Mike Laven, CEO, Currency Cloud
Regulation has a huge impact on payments innovation across the globe.Regulators and central banks have an objective to foster innovation and improve competition in their home markets, and most governments are keen to see their countries develop FinTech capabilities.
It’s interesting then that the current view of the payments industry towards the regulation/innovation relationshipis mostly negative. The recent Global Payments Innovation Jury report spoke to 70 senior industry executives and found that 39% said that they believe regulation actually restricts rather than promotes innovation in their home markets, with another 26% stating that regulation has no notable impact.
So, is regulation actually ineffectual when it comes to driving positive change?
Regulation: a barrier to innovation?
Regulation impacts virtuallyall areas of the payments value chain; especially new payments businesses. It’s still cited as causing the most significant challenge for young payments start-ups, with 14% saying that it’s their biggest inhibitor to innovation. This is particularly prevalent in the areas of licencing and permission to operate, as well as keeping up with the speed of regulatory change.
Many point out that their regulator and/or central bank are usually staffed by ex-bankers, and this can lead to protection of the existing banks and traditional models. This may not be overt – often the authorities consider that they must prioritise risk control over innovation, and the risks can often be much easier to understand with established players and business models.
Established players are also usually already integrated with payment infrastructures and have a good understanding of existing regulatory requirements around the world. Increasingly, regulators require that financial institutions ensure that their partners and suppliers conform to the same standards and processes that apply to them. This can be a major issue for a lean start-up planning to partner with established firms. The practical result of a preference for ‘tried and trusted process’ is that in many markets, it is very difficult for new market entrants to become licensed – either licensed at all, or licensed in an acceptable timeframe.
Established vs. emerging markets
How involved the regulator is varies in markets across the globe. If we look at emerging economies like Kenya, for example, new regulations have been supportive by focusing on driving the development of electronic payments systems. In Kenya, this sort of initiatives has led to increased revenue collections for the government by upwards of 200%.
A third (35%) of senior industry executives in the Jury report did consider the favourable impact that regulation is having. India is another region regularly cited as a case study of where an innovation agenda by the central authorities has caused substantial positive change in the industry. With initiatives such as new regulations to prohibit the use of cash, government spending to build bank-payment platforms and consumer app distribution, public authorities in India have almost single-handedly driven innovation leading to positive change and the emergence of new business models.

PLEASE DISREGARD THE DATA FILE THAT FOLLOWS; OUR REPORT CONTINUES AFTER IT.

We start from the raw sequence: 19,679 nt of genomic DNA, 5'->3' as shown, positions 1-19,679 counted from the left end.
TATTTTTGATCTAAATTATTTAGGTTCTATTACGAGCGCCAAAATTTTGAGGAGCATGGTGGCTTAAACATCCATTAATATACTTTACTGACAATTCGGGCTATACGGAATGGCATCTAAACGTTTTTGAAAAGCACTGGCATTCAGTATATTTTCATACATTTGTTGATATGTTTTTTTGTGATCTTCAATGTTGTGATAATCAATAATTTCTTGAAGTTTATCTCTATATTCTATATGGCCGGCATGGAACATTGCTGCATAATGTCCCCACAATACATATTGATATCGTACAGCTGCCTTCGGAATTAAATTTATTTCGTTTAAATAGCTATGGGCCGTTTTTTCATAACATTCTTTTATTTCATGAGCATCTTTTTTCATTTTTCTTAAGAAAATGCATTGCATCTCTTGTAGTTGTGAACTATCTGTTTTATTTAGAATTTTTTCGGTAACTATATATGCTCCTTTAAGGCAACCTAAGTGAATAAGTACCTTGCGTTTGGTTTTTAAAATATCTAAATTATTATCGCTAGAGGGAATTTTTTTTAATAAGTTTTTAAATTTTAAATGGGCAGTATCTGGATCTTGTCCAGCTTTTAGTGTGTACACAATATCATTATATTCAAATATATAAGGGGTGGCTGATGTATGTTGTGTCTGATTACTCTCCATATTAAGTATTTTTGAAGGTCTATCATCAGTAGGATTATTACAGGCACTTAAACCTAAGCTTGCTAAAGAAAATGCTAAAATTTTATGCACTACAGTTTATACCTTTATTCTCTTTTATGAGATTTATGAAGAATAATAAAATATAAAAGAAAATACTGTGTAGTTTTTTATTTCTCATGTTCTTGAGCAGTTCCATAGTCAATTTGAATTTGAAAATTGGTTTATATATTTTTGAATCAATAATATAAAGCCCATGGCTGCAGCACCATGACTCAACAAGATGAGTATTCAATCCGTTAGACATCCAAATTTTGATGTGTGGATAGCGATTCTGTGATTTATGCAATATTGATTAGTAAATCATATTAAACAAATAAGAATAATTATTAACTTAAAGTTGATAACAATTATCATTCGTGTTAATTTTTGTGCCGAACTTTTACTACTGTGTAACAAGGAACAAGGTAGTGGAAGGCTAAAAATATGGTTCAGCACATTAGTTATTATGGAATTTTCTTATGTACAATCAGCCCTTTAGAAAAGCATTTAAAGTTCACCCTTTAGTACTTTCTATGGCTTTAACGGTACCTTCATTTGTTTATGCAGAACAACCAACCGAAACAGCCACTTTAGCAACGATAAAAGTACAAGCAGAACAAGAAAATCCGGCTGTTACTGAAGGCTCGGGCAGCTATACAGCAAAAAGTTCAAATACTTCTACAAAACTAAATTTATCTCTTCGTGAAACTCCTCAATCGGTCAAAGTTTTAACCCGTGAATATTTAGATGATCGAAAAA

However, in some more developed markets, such as Europe and the US, industry participants have in the past voiced that regulatory involvement has actually impeded, rather than encouraged, innovation.
Whilst this may have previously been true, the recent impact of regulation in encouraging the European innovation agenda cannot be ignored. The Payment Services Directive (PSD2) set to come into force in 2018 has the intention and potential to improve innovation. APIs and open access regulation in Europe will change the balance of power between banks and non-bank innovators, removing a key competitive barrier. In the UK, there is a compelling argument that the real-time payments system (Faster Payments) would never have happened without regulatory pressure.
How should the regulator’s role evolve in the future?
Some remain firm in the belief that regulation is a fact of life in payments and financial services, andthat the industry should therefore work together with regulators to rather than try to fight them. At the same time, regulators need to actively understand the businesses they are working with.
When it comes to how innovation should be encouraged, 57% of the Jury believe that the market should be left to develop solutions, whereas 36% believe that central agencies should ensure innovation is achieved.Sometimes central authorities can play a useful role, but most believe that this role should be limited to creating the right economic conditions for innovation and implanting short-term incentives to get over the initial ramp-up period of new business models. There was almost no support for central authorities stepping in to become industry operators (as has happened in some markets) to try to achieve financial inclusion.
Regulators are in a unique position of being able to drive real change. The forward march of new entrants is inevitable and as a result the role of the regulators will need to adapt to enable sustainable growth in the payments sector. Lessons can be learned from emerging markets that aren’t as encumbered by legacy red tape as their developed counterparts. Only by working together with the regulators can payments firms, established companies and start-ups alike, improve the regulatory requirements they must adhere to.